Duras and Gowron are anxious to begin the ritual combat which decides the Council's leader, and nearly attack each other before Picard manages to impose order. They're not thrilled to hear that Picard is holding the Zha-Juc, in which both candidates must give verbal evidence about the battles they've served in, awards they've won, and so forth, to qualify for the leadership. However, they have no choice but to agree.
After we see Worf showing Alexander the batlekh, a weapon that's been in his family for ten generations, we see K'Ehleyr talking to Gowron. Gowron points out that she could accelerate the selection process, offers her anything she desires up to and including a Council seat, and when she refuses, implies that she'll end up as dead as K'mpec if she doesn't help.
Then, in Engineering, Riker hears Geordi and Data report on the explosion. The explosive was a triceron derivative, but that's unimportant. Of interest is that the bomb was only about three cubic millimeters in volume (and thus could have been hidden anywhere)-and more importantly, the detonator was triggered by molecular decay. And the only race that uses such detonators-is the Romulans.
In conference, it's agreed that one of the faction leaders must be working with the Romulans- which could significantly endanger the Federation. When K'Ehleyr, based on her conversation with Gowron, voices suspicions about him, Worf claims it must be Duras-and when K'Ehleyr asks why, Picard can say only that they've had indications in the past that he's untrustworthy. Due to the threat this poses to the Federation, Picard now insists Worf accompany him to the next gathering, despite the disruption it will cause.
As the Zha-Juc continues, K'Ehleyr begins researching the Enterprise's visit to the Klingon homeworld-accessing the ship's logs. The Zha- Juc is completed, and before declaring a short recess prior to the combat, Picard brings up the matter of the explosion, and brings Worf in. Worf's presence sparks massive outcries from both sides, and Duras threatens to bring the proceedings to a halt, giving in only when Picard tells him the only thing he can do now is forfeit his claim. Neither party is helpful, however, when Worf asks what their investigations have revealed, and neither claims anything was out of the ordinary. When the detonator is mentioned, both parties decide to return to their ship to confirm this.
During this, K'Ehleyr hooks into the Klingon information-net, and when she finds that all the Council records on the Khitomer massacre were sealed by Duras, calls up biographical information on him. Through an aide, Duras gets wind of this and confronts her. She accuses his father of treachery and him of covering it up, and says, "The son betrays his people to the Romulans, just like his father did-Duras..."
We see Riker and Dr. Crusher discover that one of the dead Klingons had the bomb implanted in his forearm-Duras's man. Then, Worf and Alexander enter K'Ehleyr's quarters-and find her alone, bloodied, and dying. Worf urgently summons a medical team, then hears K'Ehleyr say Duras was responsible. She takes Alexander's hand and places it on Worf's-then her hand slips away, and she dies. Worf howls in anguish, then goes through the Klingon death- ritual. When he sees that Alexander has never seen death before, he tells him "then look-and always remember."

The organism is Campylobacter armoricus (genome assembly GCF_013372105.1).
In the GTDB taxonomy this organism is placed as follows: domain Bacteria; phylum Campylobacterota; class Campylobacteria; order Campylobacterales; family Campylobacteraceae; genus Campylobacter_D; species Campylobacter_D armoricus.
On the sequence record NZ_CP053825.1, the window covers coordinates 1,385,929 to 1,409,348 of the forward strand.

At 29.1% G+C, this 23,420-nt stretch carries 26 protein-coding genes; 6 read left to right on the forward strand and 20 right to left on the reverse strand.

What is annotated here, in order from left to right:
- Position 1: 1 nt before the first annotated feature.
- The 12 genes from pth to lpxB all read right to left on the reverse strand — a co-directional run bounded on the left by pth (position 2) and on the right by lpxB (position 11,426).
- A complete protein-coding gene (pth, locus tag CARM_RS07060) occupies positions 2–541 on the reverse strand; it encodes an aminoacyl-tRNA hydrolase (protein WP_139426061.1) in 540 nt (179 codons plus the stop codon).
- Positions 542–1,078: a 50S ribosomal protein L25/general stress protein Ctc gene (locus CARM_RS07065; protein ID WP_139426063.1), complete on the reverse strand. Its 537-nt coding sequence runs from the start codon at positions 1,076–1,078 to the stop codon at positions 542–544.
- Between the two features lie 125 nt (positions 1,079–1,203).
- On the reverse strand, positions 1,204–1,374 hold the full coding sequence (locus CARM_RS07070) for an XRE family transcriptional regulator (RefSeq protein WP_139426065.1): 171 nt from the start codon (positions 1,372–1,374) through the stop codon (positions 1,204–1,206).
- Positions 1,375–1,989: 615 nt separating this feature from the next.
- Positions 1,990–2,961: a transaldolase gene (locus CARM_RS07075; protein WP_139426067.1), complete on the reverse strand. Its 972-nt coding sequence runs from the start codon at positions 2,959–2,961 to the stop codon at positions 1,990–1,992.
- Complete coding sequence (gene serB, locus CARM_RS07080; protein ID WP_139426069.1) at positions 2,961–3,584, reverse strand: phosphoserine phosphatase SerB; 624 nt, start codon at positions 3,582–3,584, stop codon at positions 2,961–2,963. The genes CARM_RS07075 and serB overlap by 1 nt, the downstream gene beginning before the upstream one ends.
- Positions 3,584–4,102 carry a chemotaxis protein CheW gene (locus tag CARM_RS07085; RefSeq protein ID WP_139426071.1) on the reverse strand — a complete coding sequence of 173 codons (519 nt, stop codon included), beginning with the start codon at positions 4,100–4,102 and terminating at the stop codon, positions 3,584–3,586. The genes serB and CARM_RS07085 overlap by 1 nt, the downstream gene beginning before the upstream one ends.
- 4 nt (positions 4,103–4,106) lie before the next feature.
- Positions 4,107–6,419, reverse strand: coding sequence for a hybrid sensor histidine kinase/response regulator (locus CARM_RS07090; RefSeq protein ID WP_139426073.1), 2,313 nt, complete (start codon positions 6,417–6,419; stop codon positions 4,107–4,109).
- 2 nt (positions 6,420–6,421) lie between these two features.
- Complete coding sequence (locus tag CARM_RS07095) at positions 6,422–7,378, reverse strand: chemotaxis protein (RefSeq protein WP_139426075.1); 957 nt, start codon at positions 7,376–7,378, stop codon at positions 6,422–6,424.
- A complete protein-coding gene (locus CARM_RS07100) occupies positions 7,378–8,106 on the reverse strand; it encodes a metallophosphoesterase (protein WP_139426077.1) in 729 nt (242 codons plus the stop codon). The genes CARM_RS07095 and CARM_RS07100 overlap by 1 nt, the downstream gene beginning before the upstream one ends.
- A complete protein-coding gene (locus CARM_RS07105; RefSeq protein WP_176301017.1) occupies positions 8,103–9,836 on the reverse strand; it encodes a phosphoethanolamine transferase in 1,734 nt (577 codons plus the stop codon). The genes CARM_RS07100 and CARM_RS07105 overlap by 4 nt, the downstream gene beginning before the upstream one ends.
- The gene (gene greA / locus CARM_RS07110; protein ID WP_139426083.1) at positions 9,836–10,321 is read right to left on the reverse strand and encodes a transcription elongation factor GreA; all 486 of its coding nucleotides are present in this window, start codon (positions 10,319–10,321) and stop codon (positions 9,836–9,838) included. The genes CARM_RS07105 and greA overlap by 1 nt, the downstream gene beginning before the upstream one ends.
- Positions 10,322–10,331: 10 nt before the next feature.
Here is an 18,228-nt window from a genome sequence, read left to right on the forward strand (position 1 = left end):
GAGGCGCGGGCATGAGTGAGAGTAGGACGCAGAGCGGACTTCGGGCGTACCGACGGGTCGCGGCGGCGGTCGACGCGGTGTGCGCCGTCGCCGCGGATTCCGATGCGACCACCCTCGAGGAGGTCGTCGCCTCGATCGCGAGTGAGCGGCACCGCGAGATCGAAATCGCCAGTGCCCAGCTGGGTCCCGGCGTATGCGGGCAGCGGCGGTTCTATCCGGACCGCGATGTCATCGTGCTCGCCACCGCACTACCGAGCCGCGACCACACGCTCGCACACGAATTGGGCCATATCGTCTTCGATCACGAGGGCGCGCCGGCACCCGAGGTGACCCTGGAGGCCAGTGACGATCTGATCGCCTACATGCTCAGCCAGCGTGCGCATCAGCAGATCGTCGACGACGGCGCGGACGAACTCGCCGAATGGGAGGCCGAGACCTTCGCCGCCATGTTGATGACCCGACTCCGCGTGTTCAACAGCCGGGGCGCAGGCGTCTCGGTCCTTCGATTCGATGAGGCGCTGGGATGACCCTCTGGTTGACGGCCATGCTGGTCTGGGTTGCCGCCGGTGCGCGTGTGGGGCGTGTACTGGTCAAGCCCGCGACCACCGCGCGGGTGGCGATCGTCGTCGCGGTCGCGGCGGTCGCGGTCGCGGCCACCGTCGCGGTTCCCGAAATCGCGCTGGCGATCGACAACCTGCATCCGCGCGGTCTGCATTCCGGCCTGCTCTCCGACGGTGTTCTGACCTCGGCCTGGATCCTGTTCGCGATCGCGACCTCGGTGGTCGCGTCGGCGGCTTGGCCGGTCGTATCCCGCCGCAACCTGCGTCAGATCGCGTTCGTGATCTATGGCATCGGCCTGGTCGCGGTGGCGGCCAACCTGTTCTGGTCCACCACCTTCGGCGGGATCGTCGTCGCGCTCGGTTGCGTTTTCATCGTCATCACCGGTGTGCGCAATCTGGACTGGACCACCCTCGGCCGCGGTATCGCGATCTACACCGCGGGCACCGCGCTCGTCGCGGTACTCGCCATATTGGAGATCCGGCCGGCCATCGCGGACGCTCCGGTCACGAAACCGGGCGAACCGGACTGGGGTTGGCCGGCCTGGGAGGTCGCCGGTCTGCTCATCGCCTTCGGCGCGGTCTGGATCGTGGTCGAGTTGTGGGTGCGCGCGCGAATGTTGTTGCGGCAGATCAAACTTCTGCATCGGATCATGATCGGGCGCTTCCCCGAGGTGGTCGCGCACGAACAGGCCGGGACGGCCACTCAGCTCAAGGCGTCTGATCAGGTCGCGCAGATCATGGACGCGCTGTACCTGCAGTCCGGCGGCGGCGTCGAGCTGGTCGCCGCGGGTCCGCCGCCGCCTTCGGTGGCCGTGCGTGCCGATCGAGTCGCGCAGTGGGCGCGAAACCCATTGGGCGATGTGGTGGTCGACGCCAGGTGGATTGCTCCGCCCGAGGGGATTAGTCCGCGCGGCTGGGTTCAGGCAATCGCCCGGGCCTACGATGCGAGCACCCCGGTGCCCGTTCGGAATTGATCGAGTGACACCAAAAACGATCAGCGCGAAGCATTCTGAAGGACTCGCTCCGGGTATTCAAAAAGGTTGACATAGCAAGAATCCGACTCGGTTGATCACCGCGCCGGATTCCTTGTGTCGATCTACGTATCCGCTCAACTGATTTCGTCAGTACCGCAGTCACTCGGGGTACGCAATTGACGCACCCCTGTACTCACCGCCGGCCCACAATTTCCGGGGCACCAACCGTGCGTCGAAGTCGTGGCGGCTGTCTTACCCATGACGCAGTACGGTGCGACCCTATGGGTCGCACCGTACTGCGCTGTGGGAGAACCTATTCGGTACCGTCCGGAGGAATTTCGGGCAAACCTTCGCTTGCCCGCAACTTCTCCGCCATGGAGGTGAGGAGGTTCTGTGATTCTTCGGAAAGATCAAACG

When Dr. Crusher and a medic arrive, he leaves the child with them and heads for his quarters, where he takes off his sash and communicator, picks up the batlekh, and leaves. As Dr. Crusher, Picard and Riker watch as K'Ehleyr's body is taken away, they page Worf-and find he just beamed over to the Vorn. Riker begins assembling a team to get him back.
On the Vorn, Worf arrives and demands right of vengeance. When Duras claims that Worf, as a traitor, has no rights, Worf says that K'Ehleyr was his mate. Duras picks up the sword handed to him. We see Riker, Data, and a security guard enter the transporter room, phasers set to maximum stun-then we see the battle between the two Klingons. Duras tells Worf that only he can prove Worf's innocence, but Worf is beyond caring. Riker and the team arrive just in time to watch Worf defeat Duras and plunge the batlekh right into his breastbone. Duras dies-slowly.
The issue settled, all three Klingon ships leave. The Council is satisfied with the proceedings- Picard, however, is not. He harshly reminds Worf that despite the many races on board the Enterprise, all have agreed to serve Starfleet- and if they can't do that, they should resign. He is relieved, however, that Worf does not want to resign, and merely tells Worf that a reprimand will be put on his permanent record. When he asks Worf if there's any point in keeping silent about Duras's guilt any more, Worf points out that the members of the Council all participated in the lie as well-but one day, he says, he and his brother will "convince" them to speak the truth.
Finally, Worf tells Alexander that he will be sent to live with Worf's human parents, telling him that he needs a home and a family-something Worf cannot at present provide. In response to Alexander's question, he tells him, "Yes- I am your father," and embraces him.
Technical design, graphic design, interactive features, HTML & CGI programming by Andrew Tong. || All materials Copyright © 1987-1995 by their respective authors. || Document created: January 28, 1995 || Last Modified: July 12, 1999